Before I left I finished a book called “Sleeping Naked is Green” about a self proclaimed “Eco-cynist” twenty-something living in Vancouver who decides to make one green change every day for a year. A lot of the changes are things that I’ve been doing for years: bring reusable water bottles, use a thermos for coffee, reuse plastic bags, stop using paper towels, try to buy local vegetables, reduce meat consumption. Some of the changes are things I’ve been thinking about for awhile: switch to all natural sunblock and shampoo, when it’s yellow let it mellow, use natural cleaners (like vinegar), reuse , rinse water. And some I just would not take on without a fight: unplug fridge and freezer, sell car (wait, I just did that), give up toilet paper…
While planning for my upcoming trips (including this trip to Panama) I’ve tried decided to switch to natural health and beauty products as much as possible. For example, I’ve made the switch to natural sunblock that uses zinc oxide instead of the hormone disrupters like oxybenzone (which is surprisingly in a lot of ‘nice’ brands like Aveeno and Neutrogena). I tried to make this change last year but unfortunately got a tube of oily zinc that made me sweat twice as much and look like a lobster masquerading as a sheep (did not rub in at all!). Luckily I decided to try again and bought some Alba Botanicals on sale which I’m very happy with.
The question that the book has been making me think about is where do you stop? Is it okay for me to make a point of only eating local, seasonal produce, but making exceptions for avocado, coffee, and wine? Reusing water bottles but still buying herbs and meat packed in plastic containers?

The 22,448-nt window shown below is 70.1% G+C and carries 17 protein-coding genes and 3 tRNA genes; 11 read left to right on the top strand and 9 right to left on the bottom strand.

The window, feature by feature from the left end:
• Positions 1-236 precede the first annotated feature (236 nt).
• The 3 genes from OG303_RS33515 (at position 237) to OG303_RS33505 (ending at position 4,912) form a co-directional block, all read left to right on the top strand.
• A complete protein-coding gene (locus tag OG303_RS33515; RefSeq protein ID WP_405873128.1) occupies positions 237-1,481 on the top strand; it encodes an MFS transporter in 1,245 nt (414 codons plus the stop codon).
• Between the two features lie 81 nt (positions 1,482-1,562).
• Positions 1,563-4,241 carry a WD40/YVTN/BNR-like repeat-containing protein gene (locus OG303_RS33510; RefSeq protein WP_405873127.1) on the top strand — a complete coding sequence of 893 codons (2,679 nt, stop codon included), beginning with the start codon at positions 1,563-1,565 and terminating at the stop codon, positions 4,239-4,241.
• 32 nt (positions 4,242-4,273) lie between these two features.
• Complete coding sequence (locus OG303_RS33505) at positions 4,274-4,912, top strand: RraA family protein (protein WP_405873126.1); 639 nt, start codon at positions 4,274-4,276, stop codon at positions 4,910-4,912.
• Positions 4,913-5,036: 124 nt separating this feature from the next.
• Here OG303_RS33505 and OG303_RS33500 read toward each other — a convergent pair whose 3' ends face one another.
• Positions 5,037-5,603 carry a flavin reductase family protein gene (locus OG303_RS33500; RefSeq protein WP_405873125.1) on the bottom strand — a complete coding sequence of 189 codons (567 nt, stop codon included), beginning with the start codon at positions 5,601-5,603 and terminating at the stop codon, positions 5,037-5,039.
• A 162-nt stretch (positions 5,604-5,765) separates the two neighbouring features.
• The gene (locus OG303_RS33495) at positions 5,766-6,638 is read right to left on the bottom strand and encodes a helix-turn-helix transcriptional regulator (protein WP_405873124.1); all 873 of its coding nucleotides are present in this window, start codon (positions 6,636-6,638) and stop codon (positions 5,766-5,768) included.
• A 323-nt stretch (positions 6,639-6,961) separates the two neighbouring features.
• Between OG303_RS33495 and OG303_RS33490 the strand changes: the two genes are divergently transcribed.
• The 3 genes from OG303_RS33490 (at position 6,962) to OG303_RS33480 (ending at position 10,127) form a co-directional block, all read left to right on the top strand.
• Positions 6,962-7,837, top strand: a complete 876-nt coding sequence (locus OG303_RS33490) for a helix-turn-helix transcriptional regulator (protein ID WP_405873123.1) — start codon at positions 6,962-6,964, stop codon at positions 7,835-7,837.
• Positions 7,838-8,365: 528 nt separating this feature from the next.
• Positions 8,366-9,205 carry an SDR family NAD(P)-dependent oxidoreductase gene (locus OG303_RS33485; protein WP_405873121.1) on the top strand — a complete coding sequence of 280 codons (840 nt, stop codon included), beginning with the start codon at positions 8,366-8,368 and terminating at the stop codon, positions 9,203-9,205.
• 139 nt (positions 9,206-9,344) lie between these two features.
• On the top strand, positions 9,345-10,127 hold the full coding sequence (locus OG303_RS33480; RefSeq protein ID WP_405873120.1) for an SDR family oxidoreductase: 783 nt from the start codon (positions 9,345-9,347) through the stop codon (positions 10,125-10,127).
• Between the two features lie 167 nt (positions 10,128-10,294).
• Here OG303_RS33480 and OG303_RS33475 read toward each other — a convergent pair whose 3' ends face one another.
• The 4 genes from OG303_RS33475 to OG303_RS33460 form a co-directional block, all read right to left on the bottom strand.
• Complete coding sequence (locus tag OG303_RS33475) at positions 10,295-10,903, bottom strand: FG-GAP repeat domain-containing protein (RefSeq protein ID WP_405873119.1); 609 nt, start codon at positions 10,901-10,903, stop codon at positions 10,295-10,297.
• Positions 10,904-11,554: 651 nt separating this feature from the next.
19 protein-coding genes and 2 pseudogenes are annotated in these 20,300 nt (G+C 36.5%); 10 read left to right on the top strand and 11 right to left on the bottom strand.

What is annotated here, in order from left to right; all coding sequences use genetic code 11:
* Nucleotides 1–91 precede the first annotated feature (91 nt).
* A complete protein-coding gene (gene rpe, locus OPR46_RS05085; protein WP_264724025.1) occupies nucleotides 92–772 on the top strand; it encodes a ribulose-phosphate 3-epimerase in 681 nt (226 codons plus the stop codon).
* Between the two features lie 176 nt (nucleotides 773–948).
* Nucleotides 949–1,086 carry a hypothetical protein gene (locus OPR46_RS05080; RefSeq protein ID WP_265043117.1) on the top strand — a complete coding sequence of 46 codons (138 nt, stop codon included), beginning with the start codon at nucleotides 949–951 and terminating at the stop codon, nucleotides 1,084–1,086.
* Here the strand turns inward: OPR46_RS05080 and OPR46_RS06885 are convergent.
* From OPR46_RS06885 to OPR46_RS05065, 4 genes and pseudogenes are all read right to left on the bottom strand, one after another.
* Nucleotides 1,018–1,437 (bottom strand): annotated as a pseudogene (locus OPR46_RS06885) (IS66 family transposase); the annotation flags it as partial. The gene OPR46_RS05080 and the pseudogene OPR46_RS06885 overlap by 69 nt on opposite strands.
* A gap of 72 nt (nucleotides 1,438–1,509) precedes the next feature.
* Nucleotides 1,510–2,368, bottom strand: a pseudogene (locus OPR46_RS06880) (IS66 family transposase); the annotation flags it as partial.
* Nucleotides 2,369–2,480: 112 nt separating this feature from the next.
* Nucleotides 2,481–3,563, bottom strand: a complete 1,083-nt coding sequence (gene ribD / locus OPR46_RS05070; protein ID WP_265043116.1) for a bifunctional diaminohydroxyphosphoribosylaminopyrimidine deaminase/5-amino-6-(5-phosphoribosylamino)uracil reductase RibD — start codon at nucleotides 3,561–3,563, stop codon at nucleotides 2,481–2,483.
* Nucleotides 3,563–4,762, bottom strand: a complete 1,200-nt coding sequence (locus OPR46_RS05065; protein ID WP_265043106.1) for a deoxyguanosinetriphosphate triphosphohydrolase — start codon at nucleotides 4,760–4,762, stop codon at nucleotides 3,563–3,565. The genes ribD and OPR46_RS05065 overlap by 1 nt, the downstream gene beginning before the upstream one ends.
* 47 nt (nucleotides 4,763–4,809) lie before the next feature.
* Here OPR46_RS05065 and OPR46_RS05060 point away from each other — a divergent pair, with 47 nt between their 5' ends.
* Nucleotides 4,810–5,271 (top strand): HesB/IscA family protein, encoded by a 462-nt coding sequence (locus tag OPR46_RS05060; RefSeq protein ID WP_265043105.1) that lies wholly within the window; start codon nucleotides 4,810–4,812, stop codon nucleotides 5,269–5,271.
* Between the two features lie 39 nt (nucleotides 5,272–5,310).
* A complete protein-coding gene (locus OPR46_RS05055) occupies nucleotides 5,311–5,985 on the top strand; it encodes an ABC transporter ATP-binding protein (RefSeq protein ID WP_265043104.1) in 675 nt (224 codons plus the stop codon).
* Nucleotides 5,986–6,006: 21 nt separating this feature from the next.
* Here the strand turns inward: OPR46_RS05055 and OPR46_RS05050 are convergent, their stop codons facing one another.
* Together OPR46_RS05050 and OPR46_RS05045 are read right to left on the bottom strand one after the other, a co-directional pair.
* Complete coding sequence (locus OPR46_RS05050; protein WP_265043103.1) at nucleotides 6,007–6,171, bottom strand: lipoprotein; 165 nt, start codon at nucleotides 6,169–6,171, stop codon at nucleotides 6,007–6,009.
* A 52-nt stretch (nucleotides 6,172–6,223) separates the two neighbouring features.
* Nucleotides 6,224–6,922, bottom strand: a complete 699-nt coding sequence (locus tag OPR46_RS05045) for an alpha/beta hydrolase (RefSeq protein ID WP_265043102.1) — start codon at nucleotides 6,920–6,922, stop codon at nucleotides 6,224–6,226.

A couple that I was talking to here just built this incredible top-of-the-line eco-friendly house with locally harvested lumber, most of which was from their property, insulation that doesn’t off-gas, and many other great things that I wouldn’t describe correctly. But here they are, buying cold water bottles every day and slathering on hormone-disrupting sunblock.
And when I’m traveling, when the only protein options are sugared almonds on my breakfast waffle and questionably sourced chicken, is it better to eat it for my body, or abstain for my conscience? When it’s 97 degrees out on the beach should I pass on the ice cold water?
Of course I think yes, every bit we can do helps. It’s interesting to see what is important to one person is different from the next, even when they’re both being ‘green’ in their own ways.